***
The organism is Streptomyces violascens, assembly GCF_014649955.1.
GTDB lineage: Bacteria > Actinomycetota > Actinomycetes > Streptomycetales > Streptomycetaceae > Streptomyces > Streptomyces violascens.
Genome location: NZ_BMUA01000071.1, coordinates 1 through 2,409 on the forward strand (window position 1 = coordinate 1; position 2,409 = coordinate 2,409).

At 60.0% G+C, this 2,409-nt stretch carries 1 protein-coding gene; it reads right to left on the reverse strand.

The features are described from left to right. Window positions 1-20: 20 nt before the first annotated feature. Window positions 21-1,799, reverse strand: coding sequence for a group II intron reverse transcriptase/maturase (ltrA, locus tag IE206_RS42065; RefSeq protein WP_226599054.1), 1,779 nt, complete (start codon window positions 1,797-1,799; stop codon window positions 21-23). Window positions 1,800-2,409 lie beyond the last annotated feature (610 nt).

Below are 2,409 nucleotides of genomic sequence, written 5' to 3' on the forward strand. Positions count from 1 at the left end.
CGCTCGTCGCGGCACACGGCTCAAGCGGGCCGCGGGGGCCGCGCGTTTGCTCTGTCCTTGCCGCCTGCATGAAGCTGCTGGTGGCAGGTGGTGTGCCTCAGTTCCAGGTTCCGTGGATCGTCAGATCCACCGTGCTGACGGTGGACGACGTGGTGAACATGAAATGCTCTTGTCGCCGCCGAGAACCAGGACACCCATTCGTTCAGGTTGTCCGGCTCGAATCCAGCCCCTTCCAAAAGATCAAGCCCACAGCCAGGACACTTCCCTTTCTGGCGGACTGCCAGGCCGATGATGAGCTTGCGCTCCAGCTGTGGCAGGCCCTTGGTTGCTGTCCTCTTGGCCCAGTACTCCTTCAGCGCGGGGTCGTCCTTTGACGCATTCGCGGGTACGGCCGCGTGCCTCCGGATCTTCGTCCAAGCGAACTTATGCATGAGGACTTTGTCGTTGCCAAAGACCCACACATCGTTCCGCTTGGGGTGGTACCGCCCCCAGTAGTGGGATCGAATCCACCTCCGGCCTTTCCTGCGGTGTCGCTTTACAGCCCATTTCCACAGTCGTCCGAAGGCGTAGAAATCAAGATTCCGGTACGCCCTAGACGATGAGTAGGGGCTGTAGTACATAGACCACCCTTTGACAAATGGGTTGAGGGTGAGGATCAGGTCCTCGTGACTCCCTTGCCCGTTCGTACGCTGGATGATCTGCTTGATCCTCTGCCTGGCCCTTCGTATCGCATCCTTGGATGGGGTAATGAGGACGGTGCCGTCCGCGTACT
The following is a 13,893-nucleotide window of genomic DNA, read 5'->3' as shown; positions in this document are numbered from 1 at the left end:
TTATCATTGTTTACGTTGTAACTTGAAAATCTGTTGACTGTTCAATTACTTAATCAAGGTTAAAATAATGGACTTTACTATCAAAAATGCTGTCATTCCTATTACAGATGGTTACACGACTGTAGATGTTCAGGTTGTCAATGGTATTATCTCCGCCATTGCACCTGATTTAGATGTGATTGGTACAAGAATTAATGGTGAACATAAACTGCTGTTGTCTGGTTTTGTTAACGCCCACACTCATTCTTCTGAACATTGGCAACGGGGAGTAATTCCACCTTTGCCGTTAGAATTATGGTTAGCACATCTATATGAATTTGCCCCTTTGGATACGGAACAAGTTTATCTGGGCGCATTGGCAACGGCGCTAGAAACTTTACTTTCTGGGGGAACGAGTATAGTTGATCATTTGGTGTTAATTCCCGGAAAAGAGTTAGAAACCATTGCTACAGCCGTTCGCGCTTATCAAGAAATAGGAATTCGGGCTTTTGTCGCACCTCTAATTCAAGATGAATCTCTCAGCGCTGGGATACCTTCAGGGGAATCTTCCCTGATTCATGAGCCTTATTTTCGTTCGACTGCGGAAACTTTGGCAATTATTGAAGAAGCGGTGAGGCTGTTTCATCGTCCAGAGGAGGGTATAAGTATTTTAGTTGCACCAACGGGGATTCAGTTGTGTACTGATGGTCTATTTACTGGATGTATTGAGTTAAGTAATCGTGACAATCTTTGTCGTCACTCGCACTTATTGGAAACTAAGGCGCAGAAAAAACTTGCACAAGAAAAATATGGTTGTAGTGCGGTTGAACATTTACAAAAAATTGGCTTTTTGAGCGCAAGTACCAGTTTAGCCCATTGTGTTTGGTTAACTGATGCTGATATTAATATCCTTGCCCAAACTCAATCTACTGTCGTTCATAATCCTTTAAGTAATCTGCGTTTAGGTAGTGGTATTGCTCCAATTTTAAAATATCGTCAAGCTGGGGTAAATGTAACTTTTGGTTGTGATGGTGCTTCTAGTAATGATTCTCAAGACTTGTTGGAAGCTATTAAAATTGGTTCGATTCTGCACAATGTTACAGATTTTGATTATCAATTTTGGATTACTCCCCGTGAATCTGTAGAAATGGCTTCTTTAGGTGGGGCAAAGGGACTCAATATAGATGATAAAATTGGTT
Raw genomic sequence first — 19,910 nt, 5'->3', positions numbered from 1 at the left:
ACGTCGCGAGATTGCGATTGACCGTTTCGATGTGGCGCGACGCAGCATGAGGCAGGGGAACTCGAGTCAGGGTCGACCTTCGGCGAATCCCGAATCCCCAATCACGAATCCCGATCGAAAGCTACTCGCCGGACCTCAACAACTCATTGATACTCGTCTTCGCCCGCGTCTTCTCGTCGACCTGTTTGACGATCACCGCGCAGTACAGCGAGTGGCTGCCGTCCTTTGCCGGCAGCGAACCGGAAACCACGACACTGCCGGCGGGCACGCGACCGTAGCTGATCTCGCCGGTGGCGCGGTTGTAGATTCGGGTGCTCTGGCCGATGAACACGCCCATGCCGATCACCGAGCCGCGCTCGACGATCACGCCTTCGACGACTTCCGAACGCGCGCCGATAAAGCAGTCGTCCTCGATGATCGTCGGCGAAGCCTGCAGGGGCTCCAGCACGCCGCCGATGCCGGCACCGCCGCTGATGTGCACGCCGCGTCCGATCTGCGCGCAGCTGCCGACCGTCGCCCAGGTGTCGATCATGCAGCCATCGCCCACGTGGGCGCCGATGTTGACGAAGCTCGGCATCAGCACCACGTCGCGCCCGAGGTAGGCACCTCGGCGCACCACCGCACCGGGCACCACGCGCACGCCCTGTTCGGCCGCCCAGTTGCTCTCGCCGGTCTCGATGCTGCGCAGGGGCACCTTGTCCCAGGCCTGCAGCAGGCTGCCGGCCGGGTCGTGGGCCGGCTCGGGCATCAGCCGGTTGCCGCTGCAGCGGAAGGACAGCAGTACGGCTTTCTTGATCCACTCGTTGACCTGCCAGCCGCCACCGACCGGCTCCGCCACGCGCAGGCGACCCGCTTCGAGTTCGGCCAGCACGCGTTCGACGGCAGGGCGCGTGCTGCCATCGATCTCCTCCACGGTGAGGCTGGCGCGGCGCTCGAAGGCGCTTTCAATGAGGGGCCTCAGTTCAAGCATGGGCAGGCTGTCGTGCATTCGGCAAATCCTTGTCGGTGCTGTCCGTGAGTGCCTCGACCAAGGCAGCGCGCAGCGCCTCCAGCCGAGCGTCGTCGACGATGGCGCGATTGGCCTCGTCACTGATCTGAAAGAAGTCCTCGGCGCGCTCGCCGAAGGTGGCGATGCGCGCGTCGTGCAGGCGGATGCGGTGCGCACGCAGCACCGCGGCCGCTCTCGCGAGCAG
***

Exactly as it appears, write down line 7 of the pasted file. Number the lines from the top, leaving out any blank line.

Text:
CGCTCGTCGCGGCACACGGCTCAAGCGGGCCGCGGGGGCCGCGCGTTTGCTCTGTCCTTGCCGCCTGCATGAAGCTGCTGGTGGCAGGTGGTGTGCCTCAGTTCCAGGTTCCGTGGATCGTCAGATCCACCGTGCTGACGGTGGACGACGTGGTGAACATGAAATGCTCTTGTCGCCGCCGAGAACCAGGACACCCATTCGTTCAGGTTGTCCGGCTCGAATCCAGCCCCTTCCAAAAGATCAAGCCCACAGCCAGGACACTTCCCTTTCTGGCGGACTGCCAGGCCGATGATGAGCTTGCGCTCCAGCTGTGGCAGGCCCTTGGTTGCTGTCCTCTTGGCCCAGTACTCCTTCAGCGCGGGGTCGTCCTTTGACGCATTCGCGGGTACGGCCGCGTGCCTCCGGATCTTCGTCCAAGCGAACTTATGCATGAGGACTTTGTCGTTGCCAAAGACCCACACATCGTTCCGCTTGGGGTGGTACCGCCCCCAGTAGTGGGATCGAATCCACCTCCGGCCTTTCCTGCGGTGTCGCTTTACAGCCCATTTCCACAGTCGTCCGAAGGCGTAGAAATCAAGATTCCGGTACGCCCTAGACGATGAGTAGGGGCTGTAGTACATAGACCACCCTTTGACAAATGGGTTGAGGGTGAGGATCAGGTCCTCGTGACTCCCTTGCCCGTTCGTACGCTGGATGATCTGCTTGATCCTCTGCCTGGCCCTTCGTATCGCATCCTTGGATGGGGTAATGAGGACGGTGCCGTCCGCGTACT